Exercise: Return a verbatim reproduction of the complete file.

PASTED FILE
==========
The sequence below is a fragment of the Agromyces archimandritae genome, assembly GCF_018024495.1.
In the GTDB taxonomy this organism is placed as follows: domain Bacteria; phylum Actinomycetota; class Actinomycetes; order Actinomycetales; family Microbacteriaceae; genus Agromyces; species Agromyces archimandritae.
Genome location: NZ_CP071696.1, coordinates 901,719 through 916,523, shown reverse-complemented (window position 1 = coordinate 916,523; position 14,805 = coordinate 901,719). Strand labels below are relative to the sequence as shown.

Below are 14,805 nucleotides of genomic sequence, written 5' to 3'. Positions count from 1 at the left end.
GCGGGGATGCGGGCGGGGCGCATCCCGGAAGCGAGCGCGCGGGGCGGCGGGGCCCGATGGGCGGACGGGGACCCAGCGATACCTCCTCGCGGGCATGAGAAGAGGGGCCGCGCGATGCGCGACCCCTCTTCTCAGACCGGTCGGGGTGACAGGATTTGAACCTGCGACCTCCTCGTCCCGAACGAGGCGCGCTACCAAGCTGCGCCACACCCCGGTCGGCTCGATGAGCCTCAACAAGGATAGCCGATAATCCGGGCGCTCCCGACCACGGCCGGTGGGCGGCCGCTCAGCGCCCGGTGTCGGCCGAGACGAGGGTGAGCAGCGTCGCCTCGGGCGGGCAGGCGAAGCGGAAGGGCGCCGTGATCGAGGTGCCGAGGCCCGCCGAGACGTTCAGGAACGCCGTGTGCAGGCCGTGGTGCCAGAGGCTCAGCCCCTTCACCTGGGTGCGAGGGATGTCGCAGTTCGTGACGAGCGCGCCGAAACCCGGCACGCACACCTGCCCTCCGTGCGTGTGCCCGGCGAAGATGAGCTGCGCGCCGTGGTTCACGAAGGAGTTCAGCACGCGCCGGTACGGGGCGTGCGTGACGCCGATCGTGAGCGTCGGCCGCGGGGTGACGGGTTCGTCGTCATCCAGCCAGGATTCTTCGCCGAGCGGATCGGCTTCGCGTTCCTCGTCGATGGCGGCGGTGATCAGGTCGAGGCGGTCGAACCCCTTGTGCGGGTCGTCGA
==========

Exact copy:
The sequence below is a fragment of the Agromyces archimandritae genome, assembly GCF_018024495.1.
In the GTDB taxonomy this organism is placed as follows: domain Bacteria; phylum Actinomycetota; class Actinomycetes; order Actinomycetales; family Microbacteriaceae; genus Agromyces; species Agromyces archimandritae.
Genome location: NZ_CP071696.1, coordinates 901,719 through 916,523, shown reverse-complemented (window position 1 = coordinate 916,523; position 14,805 = coordinate 901,719). Strand labels below are relative to the sequence as shown.

Below are 14,805 nucleotides of genomic sequence, written 5' to 3'. Positions count from 1 at the left end.
GCGGGGATGCGGGCGGGGCGCATCCCGGAAGCGAGCGCGCGGGGCGGCGGGGCCCGATGGGCGGACGGGGACCCAGCGATACCTCCTCGCGGGCATGAGAAGAGGGGCCGCGCGATGCGCGACCCCTCTTCTCAGACCGGTCGGGGTGACAGGATTTGAACCTGCGACCTCCTCGTCCCGAACGAGGCGCGCTACCAAGCTGCGCCACACCCCGGTCGGCTCGATGAGCCTCAACAAGGATAGCCGATAATCCGGGCGCTCCCGACCACGGCCGGTGGGCGGCCGCTCAGCGCCCGGTGTCGGCCGAGACGAGGGTGAGCAGCGTCGCCTCGGGCGGGCAGGCGAAGCGGAAGGGCGCCGTGATCGAGGTGCCGAGGCCCGCCGAGACGTTCAGGAACGCCGTGTGCAGGCCGTGGTGCCAGAGGCTCAGCCCCTTCACCTGGGTGCGAGGGATGTCGCAGTTCGTGACGAGCGCGCCGAAACCCGGCACGCACACCTGCCCTCCGTGCGTGTGCCCGGCGAAGATGAGCTGCGCGCCGTGGTTCACGAAGGAGTTCAGCACGCGCCGGTACGGGGCGTGCGTGACGCCGATCGTGAGCGTCGGCCGCGGGGTGACGGGTTCGTCGTCATCCAGCCAGGATTCTTCGCCGAGCGGATCGGCTTCGCGTTCCTCGTCGATGGCGGCGGTGATCAGGTCGAGGCGGTCGAACCCCTTGTGCGGGTCGTCGA